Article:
CAIT wrote to union minister Piyush Goyal, seeking stricter regulation on ecommerce giant
Only Tamil Nadu has defined what constitutes essential items, whereas other states have not specified so
Traders have previously accused ecommerce platforms of following unfair business practices
The Confederation of All India Traders (CAIT) on Thursday (May 13) wrote to union commerce minister Piyush Goyal, seeking stricter regulation on ecommerce companies that are delivering non-essential goods during state-imposed lockdown.
The development comes a day after ET reported that several ecommerce companies are delivering non-essential goods even though several states — Maharashtra, Karnataka, Tamil Nadu, Delhi and Haryana — have barred it. The report highlights that the ecommerce companies are leveraging the lack of clarity in state-imposed regulations to continue their operations fully.
Only Tamil Nadu has defined what constitutes essential items, whereas other states have not specified so. As per Tamil Nadu’s orders, delivery of food, provisions, vegetables, meat and fish by ecommerce is allowed from 6 AM to noon. Karnataka, on the other hand, had allowed delivery of all essential and non-essential goods, but revised the order to only allow delivery of essential goods earlier this week.
“The sole purpose of the lockdown is to limit human-to-human interaction and reduce exposure of the general population to the Covid-19 virus and thereby break the chain and spread of Covid-19. Therefore, all non-essential activities, including the sale and delivery of non-essential items, are prohibited during the lockdown,” Praveen Khandelwal, national secretary general of CAIT, said in the letter to Goyal.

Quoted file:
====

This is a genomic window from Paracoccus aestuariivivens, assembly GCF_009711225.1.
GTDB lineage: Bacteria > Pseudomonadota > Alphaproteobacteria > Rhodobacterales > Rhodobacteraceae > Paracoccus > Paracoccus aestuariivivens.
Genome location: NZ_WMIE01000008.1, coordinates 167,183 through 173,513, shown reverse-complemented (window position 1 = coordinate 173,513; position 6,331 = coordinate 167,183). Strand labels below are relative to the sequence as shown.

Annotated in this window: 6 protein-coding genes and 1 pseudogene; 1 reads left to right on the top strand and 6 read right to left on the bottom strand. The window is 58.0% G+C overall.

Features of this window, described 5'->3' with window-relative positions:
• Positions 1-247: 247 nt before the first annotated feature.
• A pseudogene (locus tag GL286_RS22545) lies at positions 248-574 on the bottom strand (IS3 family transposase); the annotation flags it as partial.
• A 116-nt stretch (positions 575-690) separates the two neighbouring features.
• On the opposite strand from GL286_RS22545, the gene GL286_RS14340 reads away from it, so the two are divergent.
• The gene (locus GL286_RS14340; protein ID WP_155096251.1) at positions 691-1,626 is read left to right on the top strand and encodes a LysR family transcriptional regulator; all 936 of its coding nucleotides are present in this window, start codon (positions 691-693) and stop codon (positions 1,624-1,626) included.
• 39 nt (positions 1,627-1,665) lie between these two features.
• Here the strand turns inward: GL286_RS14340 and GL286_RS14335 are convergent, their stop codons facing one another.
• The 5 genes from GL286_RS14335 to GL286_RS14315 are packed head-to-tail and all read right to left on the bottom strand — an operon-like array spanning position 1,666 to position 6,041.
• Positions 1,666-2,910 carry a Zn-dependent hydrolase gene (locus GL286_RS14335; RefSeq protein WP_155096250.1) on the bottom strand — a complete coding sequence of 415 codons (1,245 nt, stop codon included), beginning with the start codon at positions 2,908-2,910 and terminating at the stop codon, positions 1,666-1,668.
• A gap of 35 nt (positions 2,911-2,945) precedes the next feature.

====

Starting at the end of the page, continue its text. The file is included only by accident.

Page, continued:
He further wrote that the sale of non-essential items through ecommerce does not reduce the risk of exposure and spread of the virus to the public, but only shifts that risk from one set of people to another set of people, who generally belong to more vulnerable sections and have to risk their lives to earn a living.
It is important to note that sale of non-essential goods like apparel, accessories and electronics through brick-and-mortar stores is completely prohibited in the states, where lockdown is imposed. Allowing such deliveries through ecommerce has not been going well with traders organisations, who had previously protested to get the provision removed from Karnataka.
Notably, ecommerce giants have a very strained relationship with sellers in India. Lobby groups like All India Online Vendors Association (AIOVA), CAIT and many others have accused these platforms of following unfair business practices and creating an unlevel playing field for offline sellers who are not listed on the platform. Besides this, they have also accused these companies of giving preferential treatment to some big sellers by charging hefty commissions from small retailers.